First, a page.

Center Stage Arts boosts wellness with new multicultural coloring pages
Penn State Health is helping patients, families and employees boost their wellness while learning about other cultures through new multicultural coloring pages provided by Center Stage Arts in Health in the Penn State College of Medicine Department of Humanities. Employees may download the coloring pages from the Digital StoreFront to share with patients and families.
Center Stage called upon local artists to develop the multicultural coloring pages. Immersive art projects like these harness the power of creativity and help users reflect on cultural diversity.
“Art has the potential to spread messages of inclusion in ways that sometimes are even more meaningful than statements or policy,” said Claire de Boer, Center Stage director. “These coloring pages, created by diverse professional artists in our Penn State Health-served communities, remind colorers of all ages and backgrounds that we care about the health and well-being of everyone.”
Center Stage created numerous art kits during the pandemic to encourage patients and employees to use different mediums as wellness activities. In the latest pages, the artists created images that reflect the patient and employee populations at Penn State Health and teach an aspect of their culture.
Lancaster-based artist Abner Gonzalez designed urban-themed pages that illustrate an integral part of his youth. One, called “The Original Street Ball,” shows how basketball has been embraced and cherished as one of the first sports children in an urban setting learn to play. He describes his art as “serving as a window allowing you to see some of the joys of another’s life,” with the hope that, by adding colors, users will experience a piece of that same joy.
Artist Amie Bantz focused on bibimbap, a Korean dish that includes vegetables, marinated meat, fried egg and a spicy fermented sauce. While generally a popular dish, Bantz notes that it was considered foreign and uncommon in the rural New England area where she grew up. Her mother introduced the dish to many of Bantz’s friends, who have since made bibimbap a go-to meal in their own households. To further normalize the dish and present it in a fun manner, Bantz says she created an illustration of the meal with its Korean and phonetic English spelling.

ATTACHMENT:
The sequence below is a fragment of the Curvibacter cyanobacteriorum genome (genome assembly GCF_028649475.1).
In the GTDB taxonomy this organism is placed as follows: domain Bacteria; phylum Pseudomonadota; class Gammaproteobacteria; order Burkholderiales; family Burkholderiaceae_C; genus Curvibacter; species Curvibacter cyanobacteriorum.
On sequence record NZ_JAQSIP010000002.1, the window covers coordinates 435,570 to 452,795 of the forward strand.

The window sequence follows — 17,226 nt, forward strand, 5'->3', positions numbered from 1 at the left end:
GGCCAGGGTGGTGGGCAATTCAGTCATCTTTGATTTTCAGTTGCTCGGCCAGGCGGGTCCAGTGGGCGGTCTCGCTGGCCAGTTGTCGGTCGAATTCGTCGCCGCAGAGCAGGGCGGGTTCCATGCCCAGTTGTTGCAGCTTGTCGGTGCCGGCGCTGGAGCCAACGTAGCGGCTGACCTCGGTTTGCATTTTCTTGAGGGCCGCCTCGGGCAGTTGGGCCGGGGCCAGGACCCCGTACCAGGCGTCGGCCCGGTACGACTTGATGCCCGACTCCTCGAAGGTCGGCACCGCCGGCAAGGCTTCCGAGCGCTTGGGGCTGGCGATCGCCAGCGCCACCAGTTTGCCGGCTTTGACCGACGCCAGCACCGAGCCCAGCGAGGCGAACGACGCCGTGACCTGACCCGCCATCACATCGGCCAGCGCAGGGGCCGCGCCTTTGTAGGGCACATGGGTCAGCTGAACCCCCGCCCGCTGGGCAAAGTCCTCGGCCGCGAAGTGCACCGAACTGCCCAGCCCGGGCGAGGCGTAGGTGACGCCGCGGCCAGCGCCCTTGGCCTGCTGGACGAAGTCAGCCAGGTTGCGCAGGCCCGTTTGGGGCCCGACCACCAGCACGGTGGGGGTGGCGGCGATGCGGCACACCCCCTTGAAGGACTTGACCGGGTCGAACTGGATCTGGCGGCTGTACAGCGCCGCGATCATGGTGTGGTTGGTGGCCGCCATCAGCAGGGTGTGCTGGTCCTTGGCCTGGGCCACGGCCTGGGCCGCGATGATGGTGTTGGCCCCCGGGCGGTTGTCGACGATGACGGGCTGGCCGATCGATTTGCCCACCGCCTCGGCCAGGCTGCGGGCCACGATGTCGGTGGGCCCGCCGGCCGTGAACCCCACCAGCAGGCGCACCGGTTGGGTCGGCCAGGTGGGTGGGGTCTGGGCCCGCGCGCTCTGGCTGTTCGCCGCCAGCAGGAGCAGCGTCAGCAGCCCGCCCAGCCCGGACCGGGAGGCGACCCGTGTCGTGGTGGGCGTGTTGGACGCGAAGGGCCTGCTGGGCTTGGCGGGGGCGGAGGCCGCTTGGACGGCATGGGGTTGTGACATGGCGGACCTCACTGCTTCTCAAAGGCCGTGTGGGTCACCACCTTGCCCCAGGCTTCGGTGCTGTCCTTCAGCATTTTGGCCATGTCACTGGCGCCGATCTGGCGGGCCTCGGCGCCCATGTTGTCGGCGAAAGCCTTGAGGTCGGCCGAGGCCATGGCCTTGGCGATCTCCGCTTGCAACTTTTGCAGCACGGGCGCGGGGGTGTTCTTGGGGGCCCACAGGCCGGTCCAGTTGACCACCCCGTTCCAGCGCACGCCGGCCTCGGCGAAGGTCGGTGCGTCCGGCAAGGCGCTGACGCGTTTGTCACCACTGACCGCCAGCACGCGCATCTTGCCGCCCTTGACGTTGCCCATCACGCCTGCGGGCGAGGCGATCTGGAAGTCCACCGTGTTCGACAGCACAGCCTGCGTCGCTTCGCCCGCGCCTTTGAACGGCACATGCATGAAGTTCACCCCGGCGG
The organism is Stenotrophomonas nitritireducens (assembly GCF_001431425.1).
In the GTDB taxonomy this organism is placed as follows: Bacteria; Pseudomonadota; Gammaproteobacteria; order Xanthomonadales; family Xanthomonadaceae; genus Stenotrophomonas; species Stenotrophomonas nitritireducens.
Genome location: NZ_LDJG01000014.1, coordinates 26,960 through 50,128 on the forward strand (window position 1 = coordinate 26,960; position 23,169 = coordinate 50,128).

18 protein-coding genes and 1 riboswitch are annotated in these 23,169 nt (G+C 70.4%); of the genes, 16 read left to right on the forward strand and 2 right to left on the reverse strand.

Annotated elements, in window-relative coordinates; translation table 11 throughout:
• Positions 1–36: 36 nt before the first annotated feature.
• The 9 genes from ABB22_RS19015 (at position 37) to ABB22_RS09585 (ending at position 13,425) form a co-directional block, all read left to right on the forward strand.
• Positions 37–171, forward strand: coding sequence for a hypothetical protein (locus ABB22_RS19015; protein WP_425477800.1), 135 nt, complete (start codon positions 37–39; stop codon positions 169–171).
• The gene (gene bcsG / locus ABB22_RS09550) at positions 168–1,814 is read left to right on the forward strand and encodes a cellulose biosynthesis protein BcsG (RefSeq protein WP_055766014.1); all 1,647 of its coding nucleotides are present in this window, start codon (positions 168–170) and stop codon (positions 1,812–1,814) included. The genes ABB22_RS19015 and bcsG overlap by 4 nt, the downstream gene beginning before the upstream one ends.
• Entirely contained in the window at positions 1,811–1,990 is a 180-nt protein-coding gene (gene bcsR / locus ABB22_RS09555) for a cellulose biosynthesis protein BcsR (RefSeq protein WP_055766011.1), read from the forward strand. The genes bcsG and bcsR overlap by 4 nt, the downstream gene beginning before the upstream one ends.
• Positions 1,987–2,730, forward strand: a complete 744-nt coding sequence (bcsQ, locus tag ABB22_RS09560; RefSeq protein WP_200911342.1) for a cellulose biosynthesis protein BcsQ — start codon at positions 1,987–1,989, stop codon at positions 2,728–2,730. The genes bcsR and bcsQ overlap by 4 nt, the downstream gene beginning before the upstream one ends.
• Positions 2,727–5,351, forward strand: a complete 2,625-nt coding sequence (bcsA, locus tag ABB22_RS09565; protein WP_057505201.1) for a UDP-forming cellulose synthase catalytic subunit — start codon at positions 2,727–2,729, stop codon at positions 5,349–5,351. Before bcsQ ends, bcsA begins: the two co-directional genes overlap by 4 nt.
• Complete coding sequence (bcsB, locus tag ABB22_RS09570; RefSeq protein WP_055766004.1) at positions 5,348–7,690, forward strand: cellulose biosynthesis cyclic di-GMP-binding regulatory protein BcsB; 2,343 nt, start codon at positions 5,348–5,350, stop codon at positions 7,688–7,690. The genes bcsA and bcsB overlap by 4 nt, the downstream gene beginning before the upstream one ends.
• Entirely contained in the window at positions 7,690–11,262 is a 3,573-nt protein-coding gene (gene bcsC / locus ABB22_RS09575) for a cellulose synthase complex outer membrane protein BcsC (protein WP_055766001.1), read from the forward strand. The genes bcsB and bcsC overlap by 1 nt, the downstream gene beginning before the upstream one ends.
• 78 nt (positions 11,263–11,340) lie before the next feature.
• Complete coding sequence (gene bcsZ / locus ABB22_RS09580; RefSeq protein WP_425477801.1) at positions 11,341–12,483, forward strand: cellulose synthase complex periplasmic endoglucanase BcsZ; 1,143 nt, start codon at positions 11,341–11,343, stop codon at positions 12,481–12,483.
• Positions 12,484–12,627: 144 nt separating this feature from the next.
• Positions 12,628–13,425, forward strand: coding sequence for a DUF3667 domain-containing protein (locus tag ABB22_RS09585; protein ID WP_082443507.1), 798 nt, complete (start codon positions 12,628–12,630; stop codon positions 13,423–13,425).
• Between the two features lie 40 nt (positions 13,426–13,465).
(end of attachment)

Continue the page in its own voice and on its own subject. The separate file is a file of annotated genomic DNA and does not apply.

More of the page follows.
Ophelia Chambliss chose to represent the African diaspora – meaning “to scatter about” – which shows the migration of the African people all over the world. The people of a diaspora bring their diverse culture, language and traditions, spreading them as they travel and come together.
“Our health system’s commitment to diversity and inclusion is most effective and contributes to patient quality when it is addressed holistically, to include all aspects of the patient experience,” says Lynette Chappell-Williams, vice president and chief diversity officer at Penn State Health. “Providing patients with an opportunity to express themselves through art can contribute to their healing, and providing these artistic opportunities through a diversity lens creates a greater sense of connection for our diverse patients and provides an opportunity to learn more about other cultures.”
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